Driver started bus fire; tourism at risk

China Daily (USA) - - CHINA - By CHI­NADAILY

Tourism to Tai­wan may take an­other blow, on top of the al­ready de­clin­ing num­ber of main­land vis­i­tors, fol­low­ing the end of a probe into the bus blaze on July 19 that killed 26 peo­ple, ex­perts say.

In­ves­ti­ga­tors con­cluded on Satur­day that the driver in­ten­tion­ally caused the deadly in­ci­dent.

On Satur­day, the Taoyuan District Pros­e­cu­tors’ Of­fice, mak­ing pub­lic the find­ings of its probe, said bus driver Su Ming-cheng set him­self alight us­ing gasoline with a group of 24 main­land tourists and one tour guide on board.

Ac­cord­ing to the pros­e­cu­tors, it was a pre­med­i­tated act by Su, who had been com­plain­ing about a five-year sen­tence he had been given in a separate crim­i­nal case.

Pros­e­cu­tors say Su filled a plas­tic con­tainer with 8.3 liters of gasoline at a gas sta­tion in Chi­ayi on July 14 and stored it on the bus. He later used the gasoline to set the bus ablaze.

Su had con­sumed large amounts of al­co­hol be­fore he crashed the bus on the high­way, trap­ping of all the pas­sen­gers inside the fire en­gulfed ve­hi­cle, the pros­e­cu­tors said.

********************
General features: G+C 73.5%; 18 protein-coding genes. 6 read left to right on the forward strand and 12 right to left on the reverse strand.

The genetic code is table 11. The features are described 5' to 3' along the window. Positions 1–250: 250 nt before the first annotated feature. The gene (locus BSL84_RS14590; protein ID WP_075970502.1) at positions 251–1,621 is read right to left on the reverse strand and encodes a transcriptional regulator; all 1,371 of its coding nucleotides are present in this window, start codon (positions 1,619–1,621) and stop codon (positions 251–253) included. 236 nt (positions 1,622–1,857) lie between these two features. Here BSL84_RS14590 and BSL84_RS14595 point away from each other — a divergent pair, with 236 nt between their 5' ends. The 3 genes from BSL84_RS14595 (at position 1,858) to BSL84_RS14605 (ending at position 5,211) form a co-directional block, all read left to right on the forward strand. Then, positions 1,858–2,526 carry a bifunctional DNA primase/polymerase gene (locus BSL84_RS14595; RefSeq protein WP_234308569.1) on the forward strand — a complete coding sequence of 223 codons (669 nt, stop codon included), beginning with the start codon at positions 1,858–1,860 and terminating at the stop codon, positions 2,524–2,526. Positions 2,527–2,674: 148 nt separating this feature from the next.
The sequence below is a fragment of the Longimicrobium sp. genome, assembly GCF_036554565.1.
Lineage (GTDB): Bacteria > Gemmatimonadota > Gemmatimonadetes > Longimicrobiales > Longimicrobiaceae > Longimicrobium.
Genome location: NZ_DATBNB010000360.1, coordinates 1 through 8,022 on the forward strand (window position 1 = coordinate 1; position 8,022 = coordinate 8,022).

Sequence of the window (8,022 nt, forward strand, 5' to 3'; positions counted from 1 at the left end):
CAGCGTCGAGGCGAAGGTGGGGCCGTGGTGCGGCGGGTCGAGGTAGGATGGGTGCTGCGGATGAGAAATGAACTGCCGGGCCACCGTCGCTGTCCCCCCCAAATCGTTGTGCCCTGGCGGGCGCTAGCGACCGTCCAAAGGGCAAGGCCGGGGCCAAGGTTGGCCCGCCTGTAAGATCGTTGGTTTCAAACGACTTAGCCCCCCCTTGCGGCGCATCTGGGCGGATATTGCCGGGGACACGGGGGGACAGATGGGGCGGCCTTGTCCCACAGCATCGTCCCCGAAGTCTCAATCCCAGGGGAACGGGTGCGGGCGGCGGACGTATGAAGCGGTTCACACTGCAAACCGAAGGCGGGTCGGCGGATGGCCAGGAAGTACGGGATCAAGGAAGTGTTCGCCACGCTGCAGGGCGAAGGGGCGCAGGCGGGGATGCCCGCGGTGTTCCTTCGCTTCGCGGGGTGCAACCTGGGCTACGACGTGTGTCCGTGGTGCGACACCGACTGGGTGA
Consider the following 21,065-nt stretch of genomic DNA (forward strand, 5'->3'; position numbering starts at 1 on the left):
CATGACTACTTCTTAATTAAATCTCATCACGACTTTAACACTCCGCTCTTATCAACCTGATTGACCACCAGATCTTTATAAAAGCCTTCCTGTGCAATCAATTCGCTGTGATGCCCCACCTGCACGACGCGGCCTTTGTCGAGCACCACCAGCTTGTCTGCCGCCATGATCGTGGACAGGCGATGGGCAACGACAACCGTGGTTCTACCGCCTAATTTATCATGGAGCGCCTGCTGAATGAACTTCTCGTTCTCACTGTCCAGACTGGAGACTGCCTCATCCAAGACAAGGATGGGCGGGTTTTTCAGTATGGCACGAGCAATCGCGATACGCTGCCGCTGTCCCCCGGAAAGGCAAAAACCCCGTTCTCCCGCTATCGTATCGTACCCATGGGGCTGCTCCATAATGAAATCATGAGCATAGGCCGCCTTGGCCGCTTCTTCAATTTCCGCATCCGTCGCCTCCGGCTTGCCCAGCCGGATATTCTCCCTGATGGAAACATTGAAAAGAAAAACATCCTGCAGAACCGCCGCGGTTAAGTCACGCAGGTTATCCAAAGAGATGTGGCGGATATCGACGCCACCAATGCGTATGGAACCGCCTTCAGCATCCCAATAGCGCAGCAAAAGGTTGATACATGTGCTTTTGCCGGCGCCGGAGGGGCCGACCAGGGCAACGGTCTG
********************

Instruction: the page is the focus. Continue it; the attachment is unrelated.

The tour group, from Liaon­ing prov­ince, was min­utes away from the Tai­wan Taoyuan In­ter­na­tional Air­port, where they had been sched­uled to catch a plane back to the main­land.

The fire is likely to hit to the tourism in­dus­try, which had al­ready suf­fered from sharp falls in the num­bers of tourists from the main­land since new leader Tsai Ing-wen took of­fice in May.

“Although the probe it­self is re­spectable and shows fair­ness and ob­jec­tiv­ity, the re­sults trig­ger wor­ries over the pos­si­bil­ity that there could be more peo­ple with men­tal in­sta­bil­ity,” said Liu Xiang­ping, head of the In­sti­tute of Tai­wan Stud­ies at Nan­jing Univer­sity.

Liu added that the lack of sym­pa­thy shown by lo­cal au­thor­i­ties may also deepen the con­cerns of in­se­cu­rity for main­land tourists at a time when cross-Straits re­la­tions are at a low point.

Tsai sent a con­do­lence in­scrip­tion to the me­mo­rial ser­vice of Cheng Kun-wen, the Tai­wan tour guide killed in the in­ci­dent, yet failed to do so for the 24 main­land tourists. In her de­fense, of­fi­cials claimed they didn’t re­ceive such re­quests.

Sta­tis­tics re­leased by the is­land’s tourism bureau recorded a de­cline of onethird in the num­ber of tourists in May and early June com­pared with last year.

In an in­ter­view with China Re­view News Agency, Wu Ying-Liang, chair­man of Kaoh­si­ung As­so­ci­a­tion of Travel Agents, claimed a “60 to 70 per­cent” de­crease in tourists from the main­land in re­cent months com­pared to last year.

The govern­ment de­scribed the fire as an “iso­lated” in­ci­dent that must not be al­lowed to un­der­mine cross-Straits tourism. It was the govern­ment’s pol­icy to open the doors to tourists from the main­land, and it would con­tinue to im­prove the qual­ity and safety of cross-Straits tourism, the is­land’s Main­land Af­fairs Coun­cil said.

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